But since that time, the MPD and Capitol Police continued to grow in size, function, and professionalism and served as critical players in major historical events. For instance, the MPD assisted in the 1865 manhunt for John Wilkes Booth. And there is some evidence that days earlier, the Capitol Police stopped Booth from allegedly chasing Lincoln during his inauguration.
Next, the MPD caught President Garfield’s assassin before he could flee the Baltimore and Potomac Railroad Depot in 1881. The MPD also helped thwart assassination attempts against Presidents Truman and Reagan in the decades to follow. Together, the Capitol Police and MPD continue to help secure high-profile public events such as joint sessions of Congress, presidential inaugurations, parades, state funerals, and first amendment activities—to ensure that the touchstones of our democratic experiment are safely available to all.
During much of their shared history, the role of the Capitol chief of police was held by MPD Captains and Assistant Chiefs in an ex-officio capacity. This changed in 1979 when President Jimmy Carter signed a Public Law that established a Capitol chief of police as its own position. With that law, the Capitol Police made its transition to the modern era.
Just as the police forces work to make the democratic experiment available to all, they also work to make protecting the democratic experiment available to all as well.
In 1969, Shirley Chisholm became the nation’s first African American Congresswoman. Five years later, the Capitol Police hired its first four female officers, including Arva “Marie” Johnson, who became the first African American Capitol Policewoman. For the first time in our history, an African American Capitol Policewoman protected an African American Congresswoman. It was an extraordinary achievement.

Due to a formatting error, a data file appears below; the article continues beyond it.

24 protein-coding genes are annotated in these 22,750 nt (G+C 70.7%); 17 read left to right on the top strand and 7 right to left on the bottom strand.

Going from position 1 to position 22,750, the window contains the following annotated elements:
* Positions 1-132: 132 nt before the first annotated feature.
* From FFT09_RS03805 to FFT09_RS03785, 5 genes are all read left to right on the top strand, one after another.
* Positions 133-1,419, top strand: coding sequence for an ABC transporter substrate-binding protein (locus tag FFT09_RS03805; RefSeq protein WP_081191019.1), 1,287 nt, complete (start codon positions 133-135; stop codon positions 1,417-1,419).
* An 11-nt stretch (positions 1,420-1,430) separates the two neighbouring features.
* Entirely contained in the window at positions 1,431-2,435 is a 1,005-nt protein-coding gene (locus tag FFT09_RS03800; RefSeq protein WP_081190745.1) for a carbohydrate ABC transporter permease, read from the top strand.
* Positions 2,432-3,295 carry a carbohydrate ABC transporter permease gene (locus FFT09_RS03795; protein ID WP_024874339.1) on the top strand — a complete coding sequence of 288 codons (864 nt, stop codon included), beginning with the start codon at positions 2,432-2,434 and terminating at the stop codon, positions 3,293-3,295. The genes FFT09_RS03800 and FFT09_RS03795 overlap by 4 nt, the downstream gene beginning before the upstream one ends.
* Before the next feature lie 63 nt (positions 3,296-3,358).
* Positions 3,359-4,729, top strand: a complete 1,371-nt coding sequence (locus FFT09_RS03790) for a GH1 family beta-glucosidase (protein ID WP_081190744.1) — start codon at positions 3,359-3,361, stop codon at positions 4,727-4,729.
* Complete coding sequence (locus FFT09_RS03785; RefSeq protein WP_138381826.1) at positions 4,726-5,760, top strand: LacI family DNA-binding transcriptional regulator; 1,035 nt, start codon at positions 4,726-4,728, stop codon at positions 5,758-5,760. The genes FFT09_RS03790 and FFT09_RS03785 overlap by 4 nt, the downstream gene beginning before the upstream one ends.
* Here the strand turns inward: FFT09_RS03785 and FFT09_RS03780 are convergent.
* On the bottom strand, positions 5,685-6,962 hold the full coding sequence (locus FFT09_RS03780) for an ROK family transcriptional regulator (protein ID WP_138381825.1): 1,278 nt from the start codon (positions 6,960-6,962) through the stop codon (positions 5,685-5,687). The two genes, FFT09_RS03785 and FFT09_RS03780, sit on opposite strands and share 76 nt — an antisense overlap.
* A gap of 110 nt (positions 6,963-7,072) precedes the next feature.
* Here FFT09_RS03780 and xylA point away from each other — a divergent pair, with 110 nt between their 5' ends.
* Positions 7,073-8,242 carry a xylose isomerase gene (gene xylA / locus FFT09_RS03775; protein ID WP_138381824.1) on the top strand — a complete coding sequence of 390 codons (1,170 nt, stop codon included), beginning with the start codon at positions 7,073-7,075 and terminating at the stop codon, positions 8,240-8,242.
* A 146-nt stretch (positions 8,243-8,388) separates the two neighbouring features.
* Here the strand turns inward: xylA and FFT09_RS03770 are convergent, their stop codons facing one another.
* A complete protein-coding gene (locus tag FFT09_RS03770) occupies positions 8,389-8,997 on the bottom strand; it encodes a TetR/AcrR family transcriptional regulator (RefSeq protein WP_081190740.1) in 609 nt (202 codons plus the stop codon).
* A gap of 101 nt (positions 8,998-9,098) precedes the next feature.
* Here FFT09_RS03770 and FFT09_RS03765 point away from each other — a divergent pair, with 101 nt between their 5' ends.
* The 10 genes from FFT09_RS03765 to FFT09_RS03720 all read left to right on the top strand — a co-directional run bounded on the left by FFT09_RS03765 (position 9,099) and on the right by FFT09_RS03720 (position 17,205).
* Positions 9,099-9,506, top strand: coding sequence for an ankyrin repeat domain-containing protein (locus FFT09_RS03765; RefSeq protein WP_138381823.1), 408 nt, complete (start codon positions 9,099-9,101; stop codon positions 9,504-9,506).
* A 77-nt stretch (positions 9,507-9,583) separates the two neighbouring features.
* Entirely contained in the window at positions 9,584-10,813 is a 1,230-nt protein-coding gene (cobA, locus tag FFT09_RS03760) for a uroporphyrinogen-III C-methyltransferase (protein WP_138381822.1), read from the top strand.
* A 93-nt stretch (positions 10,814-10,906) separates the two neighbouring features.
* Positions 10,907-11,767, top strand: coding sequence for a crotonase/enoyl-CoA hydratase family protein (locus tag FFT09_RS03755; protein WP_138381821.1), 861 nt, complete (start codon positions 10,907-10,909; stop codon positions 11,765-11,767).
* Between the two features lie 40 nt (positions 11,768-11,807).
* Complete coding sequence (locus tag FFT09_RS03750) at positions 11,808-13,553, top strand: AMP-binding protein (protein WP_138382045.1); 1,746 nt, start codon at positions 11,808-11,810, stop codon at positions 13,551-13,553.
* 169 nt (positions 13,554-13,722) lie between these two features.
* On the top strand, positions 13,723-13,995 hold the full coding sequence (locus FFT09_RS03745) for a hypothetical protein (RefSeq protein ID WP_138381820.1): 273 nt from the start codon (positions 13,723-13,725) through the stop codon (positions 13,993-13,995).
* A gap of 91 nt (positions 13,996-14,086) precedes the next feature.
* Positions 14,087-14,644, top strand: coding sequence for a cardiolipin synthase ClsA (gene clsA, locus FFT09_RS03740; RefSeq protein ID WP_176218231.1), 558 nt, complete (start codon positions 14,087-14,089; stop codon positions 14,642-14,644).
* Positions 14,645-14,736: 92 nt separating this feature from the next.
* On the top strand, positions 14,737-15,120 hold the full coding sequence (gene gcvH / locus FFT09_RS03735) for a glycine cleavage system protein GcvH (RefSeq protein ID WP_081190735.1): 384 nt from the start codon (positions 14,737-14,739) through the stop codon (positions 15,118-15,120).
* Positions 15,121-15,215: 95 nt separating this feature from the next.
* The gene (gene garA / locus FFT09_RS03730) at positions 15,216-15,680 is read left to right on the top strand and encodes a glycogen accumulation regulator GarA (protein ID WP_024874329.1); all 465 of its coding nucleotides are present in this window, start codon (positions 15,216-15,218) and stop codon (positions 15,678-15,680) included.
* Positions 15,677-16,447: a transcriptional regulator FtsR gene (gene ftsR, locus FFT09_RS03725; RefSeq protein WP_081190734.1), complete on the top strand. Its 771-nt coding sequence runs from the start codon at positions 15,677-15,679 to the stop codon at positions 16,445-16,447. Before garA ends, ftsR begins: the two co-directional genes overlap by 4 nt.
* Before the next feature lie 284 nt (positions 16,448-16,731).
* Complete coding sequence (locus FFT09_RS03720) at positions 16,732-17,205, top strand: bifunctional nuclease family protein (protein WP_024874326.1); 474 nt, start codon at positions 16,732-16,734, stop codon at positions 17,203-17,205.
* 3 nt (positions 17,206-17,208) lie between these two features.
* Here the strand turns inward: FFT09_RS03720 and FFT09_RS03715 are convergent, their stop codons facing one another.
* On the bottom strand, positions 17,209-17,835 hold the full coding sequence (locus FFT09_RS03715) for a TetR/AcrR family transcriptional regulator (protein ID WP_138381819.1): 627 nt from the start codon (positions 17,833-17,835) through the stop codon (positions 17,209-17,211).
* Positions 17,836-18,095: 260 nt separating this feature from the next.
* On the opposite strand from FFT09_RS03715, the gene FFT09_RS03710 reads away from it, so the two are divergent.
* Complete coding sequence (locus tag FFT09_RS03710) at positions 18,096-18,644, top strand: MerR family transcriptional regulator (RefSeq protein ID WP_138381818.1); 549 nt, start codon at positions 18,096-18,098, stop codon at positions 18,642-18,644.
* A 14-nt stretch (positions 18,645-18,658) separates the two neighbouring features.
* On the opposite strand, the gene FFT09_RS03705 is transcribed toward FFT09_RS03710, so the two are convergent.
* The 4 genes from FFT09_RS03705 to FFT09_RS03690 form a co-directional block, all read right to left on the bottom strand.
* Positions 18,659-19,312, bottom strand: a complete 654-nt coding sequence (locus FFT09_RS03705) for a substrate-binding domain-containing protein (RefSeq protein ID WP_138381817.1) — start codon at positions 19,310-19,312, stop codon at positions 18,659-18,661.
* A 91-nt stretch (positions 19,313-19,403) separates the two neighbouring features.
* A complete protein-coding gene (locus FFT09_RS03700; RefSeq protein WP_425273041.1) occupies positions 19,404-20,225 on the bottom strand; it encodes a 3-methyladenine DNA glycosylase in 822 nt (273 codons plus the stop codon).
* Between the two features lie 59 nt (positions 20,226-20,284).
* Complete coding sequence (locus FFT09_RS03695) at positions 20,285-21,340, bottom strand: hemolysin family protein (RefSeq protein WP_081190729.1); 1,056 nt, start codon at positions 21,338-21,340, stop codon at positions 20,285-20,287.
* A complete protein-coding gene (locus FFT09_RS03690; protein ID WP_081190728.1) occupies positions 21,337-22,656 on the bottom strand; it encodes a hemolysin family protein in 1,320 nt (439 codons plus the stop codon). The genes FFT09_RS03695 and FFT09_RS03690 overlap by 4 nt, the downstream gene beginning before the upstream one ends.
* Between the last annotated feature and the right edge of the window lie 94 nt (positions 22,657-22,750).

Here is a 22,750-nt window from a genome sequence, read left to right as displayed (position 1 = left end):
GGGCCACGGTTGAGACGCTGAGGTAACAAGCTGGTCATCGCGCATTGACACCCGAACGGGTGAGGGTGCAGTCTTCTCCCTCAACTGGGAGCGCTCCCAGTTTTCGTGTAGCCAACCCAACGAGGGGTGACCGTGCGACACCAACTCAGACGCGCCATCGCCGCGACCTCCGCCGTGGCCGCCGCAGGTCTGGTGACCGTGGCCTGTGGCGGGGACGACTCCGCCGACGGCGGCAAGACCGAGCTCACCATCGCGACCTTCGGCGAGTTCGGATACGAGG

Today, both forces are representative of the nation whose capital they serve in. Nearly 25% of all MPD’s sworn officers are women—among the highest numbers in the nation—and approximately 70% of MPD’s sworn members are black, Hispanic, or Asian.
Every day, these brave men and women of all backgrounds put their lives on the line to protect something greater than themselves: the American way of life. We thank them their courage. Most importantly, we thank them for their sacrifice.
January 6, 2021, may have been their most challenging hour. At 1:00 pm ET, Members of Congress gathered for a joint session to count the votes of the Electoral College. Soon thereafter, rioters clashed with law enforcement outside the Capitol and breached the building. By 4:00 p.m. ET, Congressional leaders were evacuated from the Capitol. And by day’s end, at least 140 officers were injured.
But through their bravery, Congress was able to reconvene and finish their work—and that of our democracy.
USCHS President/CEO Jane L. Campbell delivered these remarks during the presentation of the 2022 Freedom Award to the United States Capitol Police and Metropolitan Police Department of the District of Columbia. The brief history is based largely on USCP’s “Our History” and MPD’s “Brief History of MPDC”, and was edited by Yianni Varonis and Samuel Holliday.